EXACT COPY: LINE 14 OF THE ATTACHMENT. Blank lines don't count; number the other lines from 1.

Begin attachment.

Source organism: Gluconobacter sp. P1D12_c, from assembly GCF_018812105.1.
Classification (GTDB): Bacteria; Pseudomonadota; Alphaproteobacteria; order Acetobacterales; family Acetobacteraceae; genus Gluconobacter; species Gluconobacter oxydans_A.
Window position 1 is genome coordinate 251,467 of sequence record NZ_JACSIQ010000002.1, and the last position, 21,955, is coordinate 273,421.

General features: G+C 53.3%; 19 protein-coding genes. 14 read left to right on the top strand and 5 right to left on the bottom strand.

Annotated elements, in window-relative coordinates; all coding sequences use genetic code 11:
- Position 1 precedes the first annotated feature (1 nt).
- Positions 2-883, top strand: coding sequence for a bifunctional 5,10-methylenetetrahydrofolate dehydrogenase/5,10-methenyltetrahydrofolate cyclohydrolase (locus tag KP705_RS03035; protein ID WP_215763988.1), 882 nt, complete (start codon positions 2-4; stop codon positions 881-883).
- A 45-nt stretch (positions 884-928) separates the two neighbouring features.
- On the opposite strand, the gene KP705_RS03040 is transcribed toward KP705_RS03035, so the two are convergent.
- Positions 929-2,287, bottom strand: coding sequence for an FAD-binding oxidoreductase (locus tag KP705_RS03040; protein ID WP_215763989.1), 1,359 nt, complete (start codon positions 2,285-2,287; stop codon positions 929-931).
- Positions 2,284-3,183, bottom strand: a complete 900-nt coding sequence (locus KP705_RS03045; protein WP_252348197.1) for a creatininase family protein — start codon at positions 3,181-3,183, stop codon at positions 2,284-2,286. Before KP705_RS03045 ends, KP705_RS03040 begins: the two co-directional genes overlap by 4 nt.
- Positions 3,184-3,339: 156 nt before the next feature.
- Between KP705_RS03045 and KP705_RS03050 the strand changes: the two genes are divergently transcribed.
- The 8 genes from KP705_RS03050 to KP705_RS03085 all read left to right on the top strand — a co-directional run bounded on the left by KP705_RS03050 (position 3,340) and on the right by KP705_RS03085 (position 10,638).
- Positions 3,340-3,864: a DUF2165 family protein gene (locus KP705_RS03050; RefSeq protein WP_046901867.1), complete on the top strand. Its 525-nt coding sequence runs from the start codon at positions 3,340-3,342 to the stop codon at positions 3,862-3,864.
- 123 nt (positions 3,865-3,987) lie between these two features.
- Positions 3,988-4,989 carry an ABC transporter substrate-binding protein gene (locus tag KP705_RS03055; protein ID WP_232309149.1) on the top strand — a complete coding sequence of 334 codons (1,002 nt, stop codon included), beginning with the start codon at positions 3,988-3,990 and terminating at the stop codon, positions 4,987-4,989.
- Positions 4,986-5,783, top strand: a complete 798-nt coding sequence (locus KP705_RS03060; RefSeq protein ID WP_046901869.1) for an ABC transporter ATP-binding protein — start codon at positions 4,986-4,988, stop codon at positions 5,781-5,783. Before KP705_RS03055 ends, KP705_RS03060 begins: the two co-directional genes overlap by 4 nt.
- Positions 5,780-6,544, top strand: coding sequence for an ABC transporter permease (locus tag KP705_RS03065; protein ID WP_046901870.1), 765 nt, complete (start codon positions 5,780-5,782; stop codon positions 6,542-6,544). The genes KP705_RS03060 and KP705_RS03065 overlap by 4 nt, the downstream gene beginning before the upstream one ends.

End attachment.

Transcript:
- The 8 genes from KP705_RS03050 to KP705_RS03085 all read left to right on the top strand — a co-directional run bounded on the left by KP705_RS03050 (position 3,340) and on the right by KP705_RS03085 (position 10,638).